Around 30 minutes drive from Mbour, you will find Joal and Fadiouth, two sister towns where Muslims and Christians live together proud of their religious tolerance. The peculiarity of Fadiouth is that is an artificial island made entirely of shells and communicated with Joal by a wooden bridge. In their common cemetery, both Muslims and Christians rest in peace.

In Joal Fadiouth there are a couple of very interesting things to see. First, upon entering Joal, you will find the fishing port which is a magnificent sight during mornings and evenings. Another sight is the house where Leopold Senghor (Senegal’s first president) grew up. Lastly, you can also visit the grand baobab, supposed to be the biggest in Senegal. In the afternoon, make your way back to Dakar by sept-place.

Day 7: Lake Rekba
Finish your trip to Senegal with a day trip to the Lake Retba, a true natural phenomenon located only 30 miles from Dakar. This unusual lake will catch your eye because of its vivid pink colour. Its distinct colour is caused by the Dunaliella salina algae, which is attracted by the lake’s high salt content. The algae produces a red pigment in order to absorb the sunlight, while giving the lake its unique colour. Since the algae which gives the lake its color is completely harmless to humans, swimming is possible. Lac Rose is a perfect getaway for your last day in Senegal.

Day 8: Time to go back home… I hope you have enjoyed Senegal as much as I did!

Tips & advice

  • Make sure to get the Yellow Fever vaccination before coming and to bring along the International certificate of vaccination. They might ask for it at the airport. It is recommended to get vaccinated against Hepatitis A and B, Tetanus and Typhus and to take antimalarial medication. Be extremely vigilant about not being bitten by mosquitoes too much. A good mosquito net is key! Even if flats/hotels have their own, it is better to trust yours, with no holes.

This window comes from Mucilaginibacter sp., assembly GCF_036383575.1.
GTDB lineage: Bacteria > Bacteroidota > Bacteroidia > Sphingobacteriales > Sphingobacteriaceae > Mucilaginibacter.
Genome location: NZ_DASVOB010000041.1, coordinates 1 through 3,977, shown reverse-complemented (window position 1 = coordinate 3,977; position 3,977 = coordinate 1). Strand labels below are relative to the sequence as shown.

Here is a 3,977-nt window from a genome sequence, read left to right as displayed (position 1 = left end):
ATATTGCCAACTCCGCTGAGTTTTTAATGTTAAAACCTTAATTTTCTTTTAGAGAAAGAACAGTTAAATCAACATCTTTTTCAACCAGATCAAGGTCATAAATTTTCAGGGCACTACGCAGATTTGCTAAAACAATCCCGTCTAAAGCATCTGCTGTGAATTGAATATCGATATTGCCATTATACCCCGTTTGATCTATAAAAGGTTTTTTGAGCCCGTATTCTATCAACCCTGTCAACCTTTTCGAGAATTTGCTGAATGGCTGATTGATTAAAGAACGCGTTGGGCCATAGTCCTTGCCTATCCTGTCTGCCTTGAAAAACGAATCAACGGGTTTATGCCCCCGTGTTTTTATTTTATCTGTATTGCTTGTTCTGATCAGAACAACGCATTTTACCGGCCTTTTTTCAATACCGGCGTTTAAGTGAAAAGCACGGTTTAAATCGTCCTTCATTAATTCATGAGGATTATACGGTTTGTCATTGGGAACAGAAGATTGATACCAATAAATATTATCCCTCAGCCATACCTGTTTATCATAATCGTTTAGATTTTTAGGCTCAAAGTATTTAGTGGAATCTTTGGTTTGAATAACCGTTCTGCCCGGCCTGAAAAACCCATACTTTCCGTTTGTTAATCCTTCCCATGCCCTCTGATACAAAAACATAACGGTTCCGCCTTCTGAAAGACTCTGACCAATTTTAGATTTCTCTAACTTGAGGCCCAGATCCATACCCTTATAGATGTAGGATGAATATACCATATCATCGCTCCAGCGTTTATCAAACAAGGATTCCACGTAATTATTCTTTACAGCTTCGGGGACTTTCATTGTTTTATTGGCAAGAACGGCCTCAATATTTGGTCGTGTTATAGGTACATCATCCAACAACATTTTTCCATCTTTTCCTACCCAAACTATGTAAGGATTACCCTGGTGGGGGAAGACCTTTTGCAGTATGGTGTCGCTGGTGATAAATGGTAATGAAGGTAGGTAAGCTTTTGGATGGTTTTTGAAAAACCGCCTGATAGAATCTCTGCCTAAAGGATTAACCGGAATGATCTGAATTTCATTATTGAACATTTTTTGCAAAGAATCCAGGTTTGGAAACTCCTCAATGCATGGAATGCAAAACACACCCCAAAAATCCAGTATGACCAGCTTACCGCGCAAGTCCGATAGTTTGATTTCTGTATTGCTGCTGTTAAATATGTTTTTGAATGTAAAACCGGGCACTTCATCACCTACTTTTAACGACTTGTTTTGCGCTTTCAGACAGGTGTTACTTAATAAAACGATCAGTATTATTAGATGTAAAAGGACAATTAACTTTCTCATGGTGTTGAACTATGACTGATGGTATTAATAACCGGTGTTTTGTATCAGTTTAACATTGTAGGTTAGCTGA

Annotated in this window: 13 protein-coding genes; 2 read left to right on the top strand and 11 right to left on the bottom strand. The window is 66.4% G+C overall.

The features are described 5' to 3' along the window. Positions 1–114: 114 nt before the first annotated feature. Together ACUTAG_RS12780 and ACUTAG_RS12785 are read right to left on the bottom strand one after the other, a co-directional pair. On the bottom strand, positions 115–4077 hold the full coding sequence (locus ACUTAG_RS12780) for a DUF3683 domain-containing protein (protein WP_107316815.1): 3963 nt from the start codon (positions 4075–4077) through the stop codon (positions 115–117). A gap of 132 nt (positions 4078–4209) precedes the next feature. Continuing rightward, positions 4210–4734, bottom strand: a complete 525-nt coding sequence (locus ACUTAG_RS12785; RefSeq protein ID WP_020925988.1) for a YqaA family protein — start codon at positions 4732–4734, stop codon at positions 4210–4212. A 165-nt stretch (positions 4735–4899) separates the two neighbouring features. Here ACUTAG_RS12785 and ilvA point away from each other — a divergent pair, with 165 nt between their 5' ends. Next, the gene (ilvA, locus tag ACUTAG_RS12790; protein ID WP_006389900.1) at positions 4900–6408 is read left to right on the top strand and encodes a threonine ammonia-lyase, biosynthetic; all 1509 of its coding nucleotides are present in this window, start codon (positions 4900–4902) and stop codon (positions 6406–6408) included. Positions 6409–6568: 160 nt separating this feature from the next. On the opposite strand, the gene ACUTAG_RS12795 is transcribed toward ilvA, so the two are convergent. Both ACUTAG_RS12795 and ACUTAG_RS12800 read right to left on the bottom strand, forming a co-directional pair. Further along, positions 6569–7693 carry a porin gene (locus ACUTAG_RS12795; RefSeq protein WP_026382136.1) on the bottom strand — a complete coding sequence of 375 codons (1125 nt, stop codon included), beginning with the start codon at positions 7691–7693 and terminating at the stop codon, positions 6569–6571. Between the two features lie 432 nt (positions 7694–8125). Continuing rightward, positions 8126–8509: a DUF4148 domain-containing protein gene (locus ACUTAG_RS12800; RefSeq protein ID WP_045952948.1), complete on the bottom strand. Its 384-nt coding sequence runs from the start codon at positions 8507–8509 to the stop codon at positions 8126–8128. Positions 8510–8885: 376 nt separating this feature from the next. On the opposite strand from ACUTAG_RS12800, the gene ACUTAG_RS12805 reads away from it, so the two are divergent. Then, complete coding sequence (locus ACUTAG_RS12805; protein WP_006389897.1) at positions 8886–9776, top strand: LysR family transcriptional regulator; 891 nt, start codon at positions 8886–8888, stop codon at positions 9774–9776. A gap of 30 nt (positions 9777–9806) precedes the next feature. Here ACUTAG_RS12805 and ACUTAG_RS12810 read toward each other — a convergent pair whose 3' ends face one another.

• Wear light, loose, and long-legged clothing. You will have to hand-wash your own clothes, so I’d suggest bringing things that dry quickly. Some white people wear shorts or little tank tops but, since everyone in Senegal covers their legs pretty much, I don’t think it is appropriate.
  • Before getting into a taxi, you will have to bargain the price with the driver. Ask a local how much would be a fair price for the journey you want to do and then learn how to bargain. If you can’t get the price you have asked for, it’s fine to say no. There are lots of taxis to choose from in Dakar. If you do not get the price you want, start walking away and the taxi driver eventually will call you back giving you the price you have asked for.
  • Senegalese people love toubabs (travelers) and you will need to get used to being the center of attention: everyone will want to talk to you. It is very important to come prepared to this (be ready to laugh a lot and don’t take anything too seriously).


anasanchezAna comes from Southern Spain, but you will hardly ever find her there. After a few years living in Germany and Ireland, she found out life without sun was not worthy for her! Now she lives in Istanbul where she teaches Spanish and writes about things she loves in her blog Ani Anywhere.